Smart data hub opens up renewable energy potential

By Amy Steed
Wednesday, 25 March, 2020

Smart data hub opens up renewable energy potential

A consumer-facing energy data hub is under development by Wattwatchers, aiming to provide better visibility for energy use in the home.

My Energy Marketplace’ monitors energy data in real time, combining this data with Internet of Things (IoT) technologies and smart appliances into an app store model.

It enables users to access their data with mobile apps, take valuable data with them when they change energy providers and decide for themselves whether to allow other companies to use it.

The Australian Renewable Energy Agency (ARENA) has provided $2.7 million in funding for the three-year $8 million project, which could also assist with integrating renewables into the electricity system.

“Whether it’s rooftop solar, battery storage, energy efficiency, controlling electricity loads and appliances remotely, or the uptake of electric vehicles, we need better data to effectively run the future grid consisting of more and more decentralised consumer energy assets,” said ARENA CEO Darren Miller.

“The Wattwatchers project is designed to provide both the data and consumer participation needed to manage an increasingly decentralised electricity system. This also aligns strongly with other ARENA-funded initiatives for DER, demand response and new marketplaces.”

Indeed, Wattwatchers’ platform will allow third parties such as the Australian Energy Market Operator (AEMO) and distribution network service providers (DNSPs) to pay for access to consumer data to get better visibility of the state of the network, the impact of consumer behaviour and growth of distributed energy resources. Granular data also allows consumers to provide demand response during peak energy usage periods.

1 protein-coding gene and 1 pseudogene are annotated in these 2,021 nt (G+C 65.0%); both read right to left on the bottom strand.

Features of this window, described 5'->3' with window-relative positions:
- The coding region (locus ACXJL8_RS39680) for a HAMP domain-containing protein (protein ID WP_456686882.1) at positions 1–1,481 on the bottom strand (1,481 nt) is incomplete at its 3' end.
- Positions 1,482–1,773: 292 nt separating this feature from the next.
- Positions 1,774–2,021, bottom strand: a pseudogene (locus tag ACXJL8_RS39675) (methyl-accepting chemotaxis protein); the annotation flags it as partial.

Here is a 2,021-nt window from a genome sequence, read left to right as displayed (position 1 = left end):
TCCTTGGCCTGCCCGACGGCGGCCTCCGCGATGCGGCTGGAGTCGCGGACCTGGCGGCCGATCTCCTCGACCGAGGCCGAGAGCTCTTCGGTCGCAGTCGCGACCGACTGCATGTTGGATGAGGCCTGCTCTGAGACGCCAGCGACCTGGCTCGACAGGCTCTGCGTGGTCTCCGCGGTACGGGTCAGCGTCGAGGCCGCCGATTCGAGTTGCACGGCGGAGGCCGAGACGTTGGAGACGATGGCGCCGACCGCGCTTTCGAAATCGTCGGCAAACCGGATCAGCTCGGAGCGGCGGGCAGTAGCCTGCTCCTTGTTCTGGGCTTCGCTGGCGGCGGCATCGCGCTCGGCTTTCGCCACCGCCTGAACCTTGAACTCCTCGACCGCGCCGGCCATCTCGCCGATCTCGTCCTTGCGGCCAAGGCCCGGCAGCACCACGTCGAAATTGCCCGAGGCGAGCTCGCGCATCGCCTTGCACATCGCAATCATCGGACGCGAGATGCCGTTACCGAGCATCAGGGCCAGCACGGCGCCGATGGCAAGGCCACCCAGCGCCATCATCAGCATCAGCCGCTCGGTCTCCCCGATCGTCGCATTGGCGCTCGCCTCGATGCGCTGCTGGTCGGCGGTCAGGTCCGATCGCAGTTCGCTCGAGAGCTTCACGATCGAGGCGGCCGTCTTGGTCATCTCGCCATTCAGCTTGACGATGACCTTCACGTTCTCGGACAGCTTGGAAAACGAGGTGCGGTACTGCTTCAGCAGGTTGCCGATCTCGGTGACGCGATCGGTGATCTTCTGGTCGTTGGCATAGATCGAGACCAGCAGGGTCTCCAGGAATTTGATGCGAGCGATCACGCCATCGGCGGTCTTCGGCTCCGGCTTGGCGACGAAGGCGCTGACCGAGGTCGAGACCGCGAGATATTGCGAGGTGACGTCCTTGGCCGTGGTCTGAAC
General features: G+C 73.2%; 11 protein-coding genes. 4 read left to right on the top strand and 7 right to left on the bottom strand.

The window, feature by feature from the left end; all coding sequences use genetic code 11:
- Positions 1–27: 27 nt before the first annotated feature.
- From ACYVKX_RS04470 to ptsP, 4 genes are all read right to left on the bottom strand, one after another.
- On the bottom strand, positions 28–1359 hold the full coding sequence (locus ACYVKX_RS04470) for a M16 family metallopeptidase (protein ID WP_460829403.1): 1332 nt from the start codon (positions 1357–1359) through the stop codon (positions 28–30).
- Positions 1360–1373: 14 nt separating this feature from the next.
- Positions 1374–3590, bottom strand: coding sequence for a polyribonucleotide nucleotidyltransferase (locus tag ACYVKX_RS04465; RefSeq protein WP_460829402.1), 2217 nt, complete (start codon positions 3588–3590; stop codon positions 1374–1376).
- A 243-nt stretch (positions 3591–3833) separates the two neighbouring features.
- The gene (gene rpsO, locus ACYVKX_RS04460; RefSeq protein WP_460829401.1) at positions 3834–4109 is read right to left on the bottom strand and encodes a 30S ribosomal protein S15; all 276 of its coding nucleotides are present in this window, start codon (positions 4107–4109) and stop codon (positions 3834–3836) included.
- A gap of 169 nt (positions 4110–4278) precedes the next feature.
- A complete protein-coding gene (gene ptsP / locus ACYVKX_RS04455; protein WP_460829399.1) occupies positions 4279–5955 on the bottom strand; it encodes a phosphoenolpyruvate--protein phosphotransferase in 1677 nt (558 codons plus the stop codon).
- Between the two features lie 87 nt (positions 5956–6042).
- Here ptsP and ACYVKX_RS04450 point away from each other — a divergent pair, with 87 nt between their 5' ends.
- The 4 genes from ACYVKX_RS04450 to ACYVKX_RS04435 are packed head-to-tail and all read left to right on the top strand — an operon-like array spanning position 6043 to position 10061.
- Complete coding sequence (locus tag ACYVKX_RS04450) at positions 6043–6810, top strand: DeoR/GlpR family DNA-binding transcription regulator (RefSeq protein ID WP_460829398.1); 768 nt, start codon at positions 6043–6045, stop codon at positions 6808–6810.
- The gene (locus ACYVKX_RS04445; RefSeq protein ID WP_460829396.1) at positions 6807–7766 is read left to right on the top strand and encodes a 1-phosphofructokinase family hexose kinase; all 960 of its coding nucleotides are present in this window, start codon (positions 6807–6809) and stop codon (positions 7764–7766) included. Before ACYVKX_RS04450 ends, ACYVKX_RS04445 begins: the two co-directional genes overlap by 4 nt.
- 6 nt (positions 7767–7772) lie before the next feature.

An Australia-wide My Energy Marketplace rollout is being planned, with the installation of ARENA-subsidised Wattwatchers smart energy solutions at 5000 homes and small businesses. The technology will also be implemented at 250 schools, providing participants with data, communications and software services for three years.

“With more and better data, consumers will be better informed to buy their energy. They can identify and take action on energy efficiency opportunities, both behavioural and appliance-driven, and use energy at times that suit them,” said Wattwatchers CEO Gavin Dietz.

“Network businesses and market operators currently have poor visibility of the low-voltage grid, which is connected to over 10 million Australian consumer sites, and face a mission-critical challenge to both see and control DER as Australia moves to higher and higher penetration of renewable energy, especially small-scale solar.”

Dietz said the founding vision for Wattwatchers dates back to 2007 — when energy costs were only half what they are now and there were only 7000 rooftop solar systems in the whole country.

“Fast forward to 2020 and our vision now is an ‘app store for energy’ business model, which will give electricity consumers unprecedented control over their energy data, with portability and choice of apps and services,” he said.

“The Wattwatchers MEM team is now actively recruiting new channel partners including local councils, school communities, citizen initiatives, industry associations, member-based organisations and corporate partners. Deployment at home, small business and school sites will begin in earnest in a few months’ time, ramping up throughout the 2021 financial year.”

Image credit: ©

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